The funnel test is the go-to method for more seasoned painters, although the latter provides a more accurate picture. Moreover, some paints are sold with a viscosity cup as part of the package itself. However, it is worth noting that mesh funnels also serve the purpose of filtering out any contaminants and paint flakes that may clog up the spray nozzle.
Nevertheless, if you have a funnel with a thin spout, then pour down some of the paint through it into the bucket. In case it doesn’t run through smoothly, add some more water and mix again before testing.
On the other hand, if you are planning to use a viscosity cup, then make sure to have a stopwatch ready before beginning. Once ready, dip the cup inside the mixture and lift it instantly. At the same time, start the clock and stop it as soon as the viscosity cup completely runs out of paint.
Ideally, the time it takes for the cup to become empty should be about 35 seconds. However, anything between 25 and 40 seconds will do the job.
Once you are successful with the consistency test, don’t forget to jot down the ratio of water to paint that has been used. In fact, do this the first few times and experiment a bit with the ratios. And before you know it, you will be eyeballing quantities and mixing like a pro.
And, that’s it – you now know how to thin latex paint for a Wagner Spray Gun! To maximize every spray painting experience, read ahead to learn about some neat tips that you won’t find anywhere else.
Tips And Tricks
Using Old Paint
You don’t need to go out of your way to buy a fresh can of paint if you already have some lying around the house. However, old paint tends to coagulate and form big globs that need to be broken down.
To do this, grab the can holder and sway it back and forth for a few seconds. After this, hold it in front of your chest with the back end facing you. What you want to do is shake the sediments that have been collected at the bottom. Now, do this by simply shaking vigorously in a front-to-back motion for about a minute.
Additionally, you can pour the paint through a funnel to get rid of dirt, debris, and big chunks of paint that may have dried up.
Mixing With A Wooden Stir Stick
Apart from preventing air bubbles that would come from a mechanical stir stick, mixing water and paint manually provides a feel of the paint thickness against the stir stick. In other words, you can tell if the paint is thin enough and mixed well just by stirring it around.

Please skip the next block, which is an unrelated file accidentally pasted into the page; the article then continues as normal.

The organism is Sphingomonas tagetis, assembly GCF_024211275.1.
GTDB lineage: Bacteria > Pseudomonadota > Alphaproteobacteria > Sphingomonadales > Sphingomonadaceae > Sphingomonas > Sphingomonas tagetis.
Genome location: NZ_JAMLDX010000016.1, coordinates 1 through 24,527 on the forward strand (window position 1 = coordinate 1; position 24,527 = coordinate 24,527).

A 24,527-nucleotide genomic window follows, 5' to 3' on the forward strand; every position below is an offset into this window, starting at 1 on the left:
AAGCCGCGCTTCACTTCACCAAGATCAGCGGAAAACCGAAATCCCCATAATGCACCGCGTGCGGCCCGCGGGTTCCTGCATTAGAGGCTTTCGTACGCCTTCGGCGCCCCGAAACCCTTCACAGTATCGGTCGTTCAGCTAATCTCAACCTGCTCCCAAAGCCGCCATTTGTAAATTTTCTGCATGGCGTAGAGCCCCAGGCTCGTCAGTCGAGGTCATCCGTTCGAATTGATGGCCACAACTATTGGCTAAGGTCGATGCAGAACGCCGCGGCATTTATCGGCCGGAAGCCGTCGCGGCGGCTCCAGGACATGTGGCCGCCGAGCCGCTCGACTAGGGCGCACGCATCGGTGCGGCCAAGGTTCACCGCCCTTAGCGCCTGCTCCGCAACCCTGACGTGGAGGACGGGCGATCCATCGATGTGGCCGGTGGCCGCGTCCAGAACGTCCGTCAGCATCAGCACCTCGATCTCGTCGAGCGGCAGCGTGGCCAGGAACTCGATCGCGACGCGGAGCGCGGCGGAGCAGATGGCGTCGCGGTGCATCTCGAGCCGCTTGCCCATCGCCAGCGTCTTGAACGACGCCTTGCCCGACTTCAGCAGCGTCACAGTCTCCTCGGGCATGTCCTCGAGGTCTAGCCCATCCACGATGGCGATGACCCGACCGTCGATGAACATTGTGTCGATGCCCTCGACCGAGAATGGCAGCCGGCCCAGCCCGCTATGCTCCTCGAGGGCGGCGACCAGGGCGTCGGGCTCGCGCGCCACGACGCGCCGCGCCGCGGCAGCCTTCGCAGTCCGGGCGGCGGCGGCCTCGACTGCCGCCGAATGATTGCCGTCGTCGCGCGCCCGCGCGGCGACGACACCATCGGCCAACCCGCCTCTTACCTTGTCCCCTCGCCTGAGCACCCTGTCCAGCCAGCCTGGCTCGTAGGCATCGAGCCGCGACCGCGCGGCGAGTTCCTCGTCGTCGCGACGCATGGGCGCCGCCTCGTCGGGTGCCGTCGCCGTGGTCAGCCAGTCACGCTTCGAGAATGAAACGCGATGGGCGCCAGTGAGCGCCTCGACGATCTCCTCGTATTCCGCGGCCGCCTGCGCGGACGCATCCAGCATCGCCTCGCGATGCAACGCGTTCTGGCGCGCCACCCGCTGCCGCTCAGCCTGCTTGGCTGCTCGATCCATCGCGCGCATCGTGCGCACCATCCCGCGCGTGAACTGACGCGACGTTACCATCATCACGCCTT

In fact, just a few sessions of thinning latex paint, and you won’t even have to do any tests anymore!
Consider Weather Conditions
Temperature and humidity – both can affect how much, or how little, thinning agent has to be added for the perfect consistency. Heat and humidity, especially, are every painter’s worst enemy as they dry up latex paints in no time. On the other hand, lower temperatures decrease the adhesive properties in paint.
The best way to combat these inconsistencies is by following the instructions on the spray gun and setting the airflow accordingly. Moreover, if you are painting during summer, it is highly advisable to thin and work with small quantities of paint before beginning another batch.
Using A Conditioner
As mentioned earlier, the Wagner Spray Gun is suitable for all types of paints, although the paints will need to be thinned accordingly. Latex paint is water-based so it mixes well with water.
However, oil-based paints would require you to buy commercial paint thinners from the market. At the same time, you cannot use these paint thinners on water-based products.
In case you do want an oil-based finish on your latex paint jobs, Floetrol is one fan-favorite you can trust. To cut things short, Floetrol is a paint conditioner that leaves a shiny and professional finish on spray paint projects, while also making paint more workable under extreme weather conditions.
Apart from the two consistency test options mentioned in the step-by-step guide, there is yet another test that your paint mixture must pass to be certified ready-to-use.